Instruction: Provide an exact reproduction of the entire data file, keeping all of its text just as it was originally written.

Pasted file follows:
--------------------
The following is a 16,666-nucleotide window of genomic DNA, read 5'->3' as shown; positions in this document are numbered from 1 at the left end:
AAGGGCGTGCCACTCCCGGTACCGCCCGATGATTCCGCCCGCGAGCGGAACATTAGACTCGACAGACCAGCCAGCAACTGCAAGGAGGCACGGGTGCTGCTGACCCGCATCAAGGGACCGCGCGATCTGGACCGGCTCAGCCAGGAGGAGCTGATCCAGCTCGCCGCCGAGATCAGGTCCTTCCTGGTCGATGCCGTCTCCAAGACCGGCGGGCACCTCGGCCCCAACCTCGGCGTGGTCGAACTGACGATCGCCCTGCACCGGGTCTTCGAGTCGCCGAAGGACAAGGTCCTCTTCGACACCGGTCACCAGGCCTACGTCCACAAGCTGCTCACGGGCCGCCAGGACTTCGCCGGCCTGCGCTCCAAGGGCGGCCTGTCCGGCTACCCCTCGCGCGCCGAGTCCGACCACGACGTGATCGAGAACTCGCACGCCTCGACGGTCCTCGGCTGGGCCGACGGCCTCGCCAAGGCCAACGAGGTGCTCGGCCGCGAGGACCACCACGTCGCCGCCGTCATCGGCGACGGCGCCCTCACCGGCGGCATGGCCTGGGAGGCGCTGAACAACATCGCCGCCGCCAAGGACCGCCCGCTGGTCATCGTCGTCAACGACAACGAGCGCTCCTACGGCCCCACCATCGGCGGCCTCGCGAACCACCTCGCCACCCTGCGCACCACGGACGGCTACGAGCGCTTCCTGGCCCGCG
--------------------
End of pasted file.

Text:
The following is a 16,666-nucleotide window of genomic DNA, read 5'->3' as shown; positions in this document are numbered from 1 at the left end:
AAGGGCGTGCCACTCCCGGTACCGCCCGATGATTCCGCCCGCGAGCGGAACATTAGACTCGACAGACCAGCCAGCAACTGCAAGGAGGCACGGGTGCTGCTGACCCGCATCAAGGGACCGCGCGATCTGGACCGGCTCAGCCAGGAGGAGCTGATCCAGCTCGCCGCCGAGATCAGGTCCTTCCTGGTCGATGCCGTCTCCAAGACCGGCGGGCACCTCGGCCCCAACCTCGGCGTGGTCGAACTGACGATCGCCCTGCACCGGGTCTTCGAGTCGCCGAAGGACAAGGTCCTCTTCGACACCGGTCACCAGGCCTACGTCCACAAGCTGCTCACGGGCCGCCAGGACTTCGCCGGCCTGCGCTCCAAGGGCGGCCTGTCCGGCTACCCCTCGCGCGCCGAGTCCGACCACGACGTGATCGAGAACTCGCACGCCTCGACGGTCCTCGGCTGGGCCGACGGCCTCGCCAAGGCCAACGAGGTGCTCGGCCGCGAGGACCACCACGTCGCCGCCGTCATCGGCGACGGCGCCCTCACCGGCGGCATGGCCTGGGAGGCGCTGAACAACATCGCCGCCGCCAAGGACCGCCCGCTGGTCATCGTCGTCAACGACAACGAGCGCTCCTACGGCCCCACCATCGGCGGCCTCGCGAACCACCTCGCCACCCTGCGCACCACGGACGGCTACGAGCGCTTCCTGGCCCGCG